College Board Code

Read More

I’m teaching an AP course this year: AP World History. (I reverse the title so that I can call it “WHAP” in all my materials.) It’s been some years since I’ve been so intimate with the College Board, and this is my first AP course since Gary and I finalized our Four Questions and started… Read more »

Read More

Student-Centered Storytelling

Read More

Students can’t intuit history. They can’t know what happened in other times and places unless someone shares that information with them. Once they’ve learned enough history, they can begin to make educated guesses. But even then, they need to check reliable sources in order to confirm or, more likely, correct their guesses. In any case,… Read more »

Read More

Why Stories Work

Read More

At our workshops, Jon and I typically tease the audience with imaginary swag. We don’t have any — no pens, no mugs, no stickers. If we did, our swag would be T shirts that said “Story First!” on the front, and each workshop participant would get one. Alas, no T shirts either… So we believe… Read more »

Read More

Natalie Wexler Says, “Story First!”

Read More

“The fact is, history is a series of stories. And kids love stories” (Wexler 28).   At the end of the summer Gary told me I should read Natalie Wexler’s book The Knowledge Gap, and since Gary gives very good advice, I did. Wexler writes about the failure of American schools to teach reading effectively,… Read more »

Read More

China, Japan, and Explanatory Turtles

Read More

About a month ago I wrote a post about China and Japan’s different responses to Western imperialism, and how that made a perfect Question Three puzzle. (You can read that post here.) Today I’m circling back to that topic because I recently had a conference about it with student, and I think the conference was… Read more »

Read More

What Are Final Exams For?

Read More

Our school gives collegiate-style final exams. At the end of June, when regular classes are done for the year, we schedule students for 90 minute exam blocks in each of the major academic subjects. All students, even the 9th graders, come in just for exams and otherwise study or sleep or wander where they will.… Read more »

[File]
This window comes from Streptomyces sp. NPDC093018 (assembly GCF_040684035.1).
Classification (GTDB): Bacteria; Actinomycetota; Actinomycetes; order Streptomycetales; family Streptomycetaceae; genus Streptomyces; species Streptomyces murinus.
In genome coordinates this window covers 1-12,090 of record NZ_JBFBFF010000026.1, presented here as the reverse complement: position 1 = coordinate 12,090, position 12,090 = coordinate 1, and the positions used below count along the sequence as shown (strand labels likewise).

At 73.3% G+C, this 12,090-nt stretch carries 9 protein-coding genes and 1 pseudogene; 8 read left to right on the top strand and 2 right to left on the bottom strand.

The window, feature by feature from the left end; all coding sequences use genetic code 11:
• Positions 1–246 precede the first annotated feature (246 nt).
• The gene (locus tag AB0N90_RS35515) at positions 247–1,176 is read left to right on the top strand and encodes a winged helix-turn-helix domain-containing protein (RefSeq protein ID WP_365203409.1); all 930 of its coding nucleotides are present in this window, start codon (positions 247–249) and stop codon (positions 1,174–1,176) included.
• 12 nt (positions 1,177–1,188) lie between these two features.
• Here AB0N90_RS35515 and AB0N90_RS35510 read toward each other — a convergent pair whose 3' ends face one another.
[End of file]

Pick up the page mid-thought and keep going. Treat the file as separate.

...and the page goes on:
Read More

If you’re a serious student of history and the social sciences you know that data presentations can be very powerful. (Think of national debt curves, or social class pyramids, just to name two.) But knowing that data presentations are powerful, and knowing how to actually make the kind of tables, charts, and graphs that make… Read more »

Read More

Taking Claims Seriously

Read More

We’re taking our 9th graders to a new building next year. It’s an old building, actually, but it’ll be new to them, and to the faculty team who will teach there for the next two years while our main campus undergoes renovations. We’re taking this opportunity to launch some new common practices. During a series… Read more »

Read More

China, Japan & The West: A Q3 Puzzle

Read More

Question Three (“Why Then And There?”) is the most difficult of the Four Questions. It’s the most abstract, and the thinking it requires is generally unfamiliar to those of us not rigorously trained in one of the social sciences. (As a history major, I know this struggle personally.) It helps to remember that Question Three… Read more »

Read More

Explaining Things

Read More

In my first or second year of high school teaching — my memory is hazy on timing — I had an exceptional sophomore named Anna. Anna was a political radical, or so she said. She was an articulate critic and, for an unskilled teacher, kind of a pain. She wasn’t loud or disruptive, but she… Read more »

Read More

Stay Up to Date

Like what you've read so far? Never miss a post. Subscribe to our monthly newsletter to get updates, workshop dates and more.

Sign Up